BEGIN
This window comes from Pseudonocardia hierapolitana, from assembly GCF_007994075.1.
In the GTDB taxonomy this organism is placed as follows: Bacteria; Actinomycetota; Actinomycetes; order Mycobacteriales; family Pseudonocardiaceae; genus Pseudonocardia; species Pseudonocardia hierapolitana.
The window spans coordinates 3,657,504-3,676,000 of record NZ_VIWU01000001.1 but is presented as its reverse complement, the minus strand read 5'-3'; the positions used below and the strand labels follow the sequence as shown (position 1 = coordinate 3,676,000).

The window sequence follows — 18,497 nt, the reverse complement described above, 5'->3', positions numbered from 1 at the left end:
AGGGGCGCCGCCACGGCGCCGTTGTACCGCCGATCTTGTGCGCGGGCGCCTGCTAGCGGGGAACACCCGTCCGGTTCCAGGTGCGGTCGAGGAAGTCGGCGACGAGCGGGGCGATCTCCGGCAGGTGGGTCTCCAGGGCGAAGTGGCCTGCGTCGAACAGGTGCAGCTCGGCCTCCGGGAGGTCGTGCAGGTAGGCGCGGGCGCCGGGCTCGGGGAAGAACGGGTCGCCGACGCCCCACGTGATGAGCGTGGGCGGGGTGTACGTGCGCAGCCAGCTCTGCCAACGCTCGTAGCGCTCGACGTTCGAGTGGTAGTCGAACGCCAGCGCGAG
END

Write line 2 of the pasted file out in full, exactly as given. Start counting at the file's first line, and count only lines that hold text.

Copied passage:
In the GTDB taxonomy this organism is placed as follows: Bacteria; Actinomycetota; Actinomycetes; order Mycobacteriales; family Pseudonocardiaceae; genus Pseudonocardia; species Pseudonocardia hierapolitana.